She grew up in the church, attending every bible study and youth fellowship meeting. During services, she sat in the front pew with her mother, and her father, Preacher Bonta, breathed fire and brimstone from the pulpit. His face would get red and he would sweat through his cassock. Members of the congregation would run up and down the aisles, some would faint from the Holy Ghost, and she would just sit there in the front pew, hands folded in her lap. She had a way of smirking every so often. For songs, she would hold open the hymnal and read along without opening her mouth. It became a game for us, betting on the first verse she would sing, and she never did. We argued all the time about her reasons for acting that way.
The boys in school turned her into something of a game, as well. They flirted with her in the hallway and they fought to sit beside her in class. In both circumstances, she ignored them. She had plenty of girl friends for socializing, and supposedly she told hilarious jokes. Then, the boys would come calling and she would shut down even as her friends flirted. The boys complained about her attitude. They told rumors until everyone believed them. Her friends defended her, saying she was misunderstood, which never helped. After one particular story circulated for weeks, she stopped coming to church.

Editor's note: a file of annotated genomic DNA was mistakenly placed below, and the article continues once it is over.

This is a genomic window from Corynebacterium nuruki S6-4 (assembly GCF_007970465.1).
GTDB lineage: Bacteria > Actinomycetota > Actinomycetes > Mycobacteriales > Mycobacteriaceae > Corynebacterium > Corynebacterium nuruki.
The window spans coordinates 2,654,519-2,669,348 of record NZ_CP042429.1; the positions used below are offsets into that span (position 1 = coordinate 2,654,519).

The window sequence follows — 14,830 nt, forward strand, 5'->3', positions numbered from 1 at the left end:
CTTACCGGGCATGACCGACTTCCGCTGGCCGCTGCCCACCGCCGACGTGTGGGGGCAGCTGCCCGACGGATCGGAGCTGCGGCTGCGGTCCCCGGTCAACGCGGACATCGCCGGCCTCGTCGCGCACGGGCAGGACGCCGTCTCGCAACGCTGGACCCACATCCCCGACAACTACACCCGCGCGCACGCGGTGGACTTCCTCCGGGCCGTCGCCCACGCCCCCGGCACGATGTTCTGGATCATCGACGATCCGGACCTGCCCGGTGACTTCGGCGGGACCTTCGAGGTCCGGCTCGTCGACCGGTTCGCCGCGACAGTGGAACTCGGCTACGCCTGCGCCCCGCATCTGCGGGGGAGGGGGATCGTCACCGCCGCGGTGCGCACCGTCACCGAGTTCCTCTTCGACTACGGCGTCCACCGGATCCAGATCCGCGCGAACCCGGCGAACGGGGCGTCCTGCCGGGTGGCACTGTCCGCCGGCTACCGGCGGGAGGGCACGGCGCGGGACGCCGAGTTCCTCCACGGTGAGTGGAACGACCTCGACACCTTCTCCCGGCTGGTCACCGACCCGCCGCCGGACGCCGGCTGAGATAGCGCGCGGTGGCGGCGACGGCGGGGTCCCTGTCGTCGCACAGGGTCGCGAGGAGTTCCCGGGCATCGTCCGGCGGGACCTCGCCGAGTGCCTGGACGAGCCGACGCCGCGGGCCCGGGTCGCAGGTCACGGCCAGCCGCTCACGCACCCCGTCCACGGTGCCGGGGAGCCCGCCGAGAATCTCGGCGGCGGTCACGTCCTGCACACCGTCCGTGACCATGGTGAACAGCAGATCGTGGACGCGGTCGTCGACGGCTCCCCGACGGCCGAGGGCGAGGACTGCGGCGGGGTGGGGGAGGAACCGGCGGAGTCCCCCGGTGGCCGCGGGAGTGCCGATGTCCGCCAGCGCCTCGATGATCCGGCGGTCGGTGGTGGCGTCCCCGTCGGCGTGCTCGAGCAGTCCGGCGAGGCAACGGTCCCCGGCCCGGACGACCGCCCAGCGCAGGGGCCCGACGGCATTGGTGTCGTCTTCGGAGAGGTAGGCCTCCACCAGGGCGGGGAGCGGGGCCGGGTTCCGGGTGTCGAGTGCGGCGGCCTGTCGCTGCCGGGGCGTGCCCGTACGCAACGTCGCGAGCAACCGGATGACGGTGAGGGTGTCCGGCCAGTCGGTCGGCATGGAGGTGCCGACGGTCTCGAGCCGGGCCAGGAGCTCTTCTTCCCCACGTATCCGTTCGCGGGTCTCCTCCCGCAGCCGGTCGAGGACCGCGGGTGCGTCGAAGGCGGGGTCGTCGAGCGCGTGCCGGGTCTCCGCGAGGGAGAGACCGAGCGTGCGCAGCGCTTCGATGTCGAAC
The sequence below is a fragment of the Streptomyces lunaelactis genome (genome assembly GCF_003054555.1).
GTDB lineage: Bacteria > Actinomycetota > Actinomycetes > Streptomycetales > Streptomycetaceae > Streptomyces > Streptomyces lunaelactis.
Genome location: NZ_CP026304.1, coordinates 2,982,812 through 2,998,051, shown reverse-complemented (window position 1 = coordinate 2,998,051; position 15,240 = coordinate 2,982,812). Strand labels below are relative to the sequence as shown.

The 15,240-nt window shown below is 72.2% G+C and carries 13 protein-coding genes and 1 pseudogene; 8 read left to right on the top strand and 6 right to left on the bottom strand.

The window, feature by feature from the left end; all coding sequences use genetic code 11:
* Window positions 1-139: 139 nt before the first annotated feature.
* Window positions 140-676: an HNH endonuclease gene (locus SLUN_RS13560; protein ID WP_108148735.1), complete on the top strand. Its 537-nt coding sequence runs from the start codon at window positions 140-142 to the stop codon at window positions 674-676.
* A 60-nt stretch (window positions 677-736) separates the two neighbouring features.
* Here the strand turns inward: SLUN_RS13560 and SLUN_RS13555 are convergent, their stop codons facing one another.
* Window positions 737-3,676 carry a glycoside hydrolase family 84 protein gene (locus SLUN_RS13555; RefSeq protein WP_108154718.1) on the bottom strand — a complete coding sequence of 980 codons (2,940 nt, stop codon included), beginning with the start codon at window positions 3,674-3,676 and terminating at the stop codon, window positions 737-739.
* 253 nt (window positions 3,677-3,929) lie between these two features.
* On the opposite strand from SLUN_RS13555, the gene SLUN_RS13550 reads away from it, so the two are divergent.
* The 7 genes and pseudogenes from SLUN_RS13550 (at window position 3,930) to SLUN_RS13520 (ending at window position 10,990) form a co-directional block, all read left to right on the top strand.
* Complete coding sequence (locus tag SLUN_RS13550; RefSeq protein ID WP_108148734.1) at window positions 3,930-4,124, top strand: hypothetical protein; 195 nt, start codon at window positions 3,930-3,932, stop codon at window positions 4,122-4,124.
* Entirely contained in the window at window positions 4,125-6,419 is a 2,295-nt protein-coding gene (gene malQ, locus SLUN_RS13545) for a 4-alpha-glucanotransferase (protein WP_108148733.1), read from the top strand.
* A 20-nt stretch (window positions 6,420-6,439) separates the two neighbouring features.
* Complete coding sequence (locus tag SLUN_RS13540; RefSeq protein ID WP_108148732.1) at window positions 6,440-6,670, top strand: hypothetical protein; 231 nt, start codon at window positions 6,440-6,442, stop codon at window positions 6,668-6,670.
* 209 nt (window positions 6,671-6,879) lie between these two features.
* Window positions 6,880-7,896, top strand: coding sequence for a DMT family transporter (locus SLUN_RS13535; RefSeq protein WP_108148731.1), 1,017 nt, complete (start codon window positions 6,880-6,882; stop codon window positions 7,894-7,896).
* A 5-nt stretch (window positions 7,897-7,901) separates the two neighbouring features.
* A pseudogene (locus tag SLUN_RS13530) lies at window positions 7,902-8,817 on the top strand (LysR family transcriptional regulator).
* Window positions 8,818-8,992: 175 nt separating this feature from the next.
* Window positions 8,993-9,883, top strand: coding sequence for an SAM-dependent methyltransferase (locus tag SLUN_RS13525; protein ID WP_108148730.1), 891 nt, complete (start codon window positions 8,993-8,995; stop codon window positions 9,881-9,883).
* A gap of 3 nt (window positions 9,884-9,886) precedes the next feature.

Her family owned a bookstore located north of here on 301 highway. They sold Bibles and religious literature at discount prices. Sales were rare, and eventually Preacher Bonta turned it over to his daughter. With his blessing, we think, she donated all the books to The Salvation Army. Supposedly, she denied the requests of missionaries to take everything. She named the new store Melissa’s Uniquities and she filled the empty shelves with herbs, incense, spices, nature balms, curative powders, and other things we’d never known. She had an entire wall of dream catchers and another wall of de los muertos bobbleheads. She played the strangest music. It must have been from India or Africa. She burned exotic fragrances that we smelled before opening the door.
She always had a few customer cars out front, never any of us, and when the Atkinsons got busted, we suspected she was involved. We urged the sheriff’s department to investigate her entire store. We just knew that she was doing something illegal because we couldn’t explain her otherwise. A preacher’s daughter who showed no interest in religion. A growing young woman who disregarded the affections of potential future husbands. After the Atkinson trial, we watched every move she made. We visited the store and made notes of the merchandise. We wanted her know that our eyes were open.
Matt Gingrich lives in Raleigh, North Carolina, with his wife. He works in rural counties and writes about the people he meets. His fiction has appeared in Scrutiny Journal.18